GPH 492/692 - Gravity Inversion Lab

John Louie, March 22, 2009


  1. The table below shows gravity data collected in the field, in central Chicago Valley, eastern California, by the 1992 class:
    Station Time, UTC Dist, m  g, mGal   Terrain Cor  Elev., m
     BASE    17.8              3298.018        0
       168   17.98    400650   3297.19         0      1085.4
       169   18.15    400300   3297.706        0      1100.6
       170   18.3     400150   3298.079        0      1112.8
       171   18.5     400000   3298.008        0      1131.1
       173   18.8     399450   3294.797        0      1182.9
       172   19       399700   3296.622        0      1146.3
     BASE    19.5              3298.038        0
       174   19.75    399150   3293.508        0      1198.2
       140   19.85    399000   3292.532        0      1201.8
       175   20.1     399000   3291.514    0.093      1204.3
       176   20.6     399900   3290.011    0.019      1225.6
       177   20.75    399750   3288.129    0.012      1256.1
     BASE    21.3              3298.12         0
    You can also download the ZIP archive, and unpack it to get the examp.xls Excel spreadsheet with these data. The quickgrav.xls spreadsheet with fake data similar to our 2009 Bango Rd. profile contains useful Excel formulae. Also, remember that the formula for the total free-air plus Bouguer-slab elevation correction is:
    dg = h (0.3083 - 0.04192 rho)
    where dg is in mGal, h is in meters, and rho is in g/cc.

    Using the information above compute the simple Bouguer anomaly at each of the numbered measurement stations (not the base station). The ``simple Bouguer anomaly'' includes the drift correction and the two elevation corrections but only the inner-ring terrain correction. The terrain corrections given above are in mGal and are field-estimated B and C ring corrections. (After complete terrain correction the anomaly value is called the ``complete Bouguer.'') Use a datum elevation equal to the elevation of the lowest station, and use 2.67 g/cc for the Bouguer correction.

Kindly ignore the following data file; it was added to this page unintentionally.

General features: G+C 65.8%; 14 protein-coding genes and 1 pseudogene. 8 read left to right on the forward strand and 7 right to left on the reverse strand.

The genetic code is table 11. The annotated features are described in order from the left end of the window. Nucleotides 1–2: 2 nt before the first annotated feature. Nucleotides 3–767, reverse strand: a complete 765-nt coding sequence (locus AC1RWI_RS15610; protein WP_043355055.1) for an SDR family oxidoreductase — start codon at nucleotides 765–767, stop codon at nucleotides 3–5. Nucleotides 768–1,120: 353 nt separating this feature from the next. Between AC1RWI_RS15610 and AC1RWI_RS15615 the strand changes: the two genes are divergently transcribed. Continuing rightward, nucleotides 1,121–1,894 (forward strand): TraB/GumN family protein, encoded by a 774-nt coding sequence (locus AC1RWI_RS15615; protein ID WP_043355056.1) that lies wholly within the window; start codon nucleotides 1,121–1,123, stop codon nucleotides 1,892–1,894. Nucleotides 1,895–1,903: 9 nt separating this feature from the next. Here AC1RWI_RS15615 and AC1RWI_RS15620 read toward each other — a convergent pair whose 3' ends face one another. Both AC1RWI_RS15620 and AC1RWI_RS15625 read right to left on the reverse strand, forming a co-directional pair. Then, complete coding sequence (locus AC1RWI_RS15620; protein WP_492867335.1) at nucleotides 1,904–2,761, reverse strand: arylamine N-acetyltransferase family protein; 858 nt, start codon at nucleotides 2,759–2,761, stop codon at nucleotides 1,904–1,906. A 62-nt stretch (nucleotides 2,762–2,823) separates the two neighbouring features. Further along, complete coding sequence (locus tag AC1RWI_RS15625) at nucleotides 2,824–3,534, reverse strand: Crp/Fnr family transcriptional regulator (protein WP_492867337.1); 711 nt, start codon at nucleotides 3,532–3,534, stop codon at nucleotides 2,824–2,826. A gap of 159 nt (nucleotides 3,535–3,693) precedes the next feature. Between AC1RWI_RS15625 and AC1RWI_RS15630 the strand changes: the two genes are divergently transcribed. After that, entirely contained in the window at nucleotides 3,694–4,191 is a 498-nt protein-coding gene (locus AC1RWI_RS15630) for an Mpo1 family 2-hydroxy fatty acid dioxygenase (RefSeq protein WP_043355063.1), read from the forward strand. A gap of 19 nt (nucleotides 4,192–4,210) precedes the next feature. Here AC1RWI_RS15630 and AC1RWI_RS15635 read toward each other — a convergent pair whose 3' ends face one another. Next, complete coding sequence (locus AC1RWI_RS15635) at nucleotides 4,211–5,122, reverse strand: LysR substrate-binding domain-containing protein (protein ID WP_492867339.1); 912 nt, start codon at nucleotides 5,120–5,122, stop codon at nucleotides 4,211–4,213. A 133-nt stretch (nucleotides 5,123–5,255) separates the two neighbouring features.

2. From the results of your computation above, identify the stations where the simple Bouguer anomaly value is highest (most positive), and lowest (most negative). Report the difference in anomaly between these stations (between different survey points, not between the corrected and uncorrected data). Then assume that this difference is the result of being located on a basin having an average density contrast of -0.5 g/cc against the surrounding bedrock. Basin sediment thickness is zero at the station with the highest anomaly value. Use the Bouguer slab equation to get a quick estimate of the maximum basin thickness this survey shows.

  3. Download the ZIP archive, and unpack it to a new folder on your computer or to your memory stick on a UNR lab computer. After extracting or unpacking the archive file, you should be able to see a folder named ``grav2d'' containing 3 .xls Excel example files, 3 .txt text files input gravity files, 2 .class Java executables, and 1 .java Java source-code file. On Windows NT, 2000, and XP, Mac OS X, or UNIX, you need to open up a Command Prompt, Terminal, or shell command-line input window to type the commands needed to run the grav2d application. It has no user interface. The first command takes you to the place where you just made your new ``grav2d'' folder, and the second one is an example of how to run the Talwani inversion:
    cd grav2d
    java -cp . grav2d 1.0 reno1.txt reno1.grav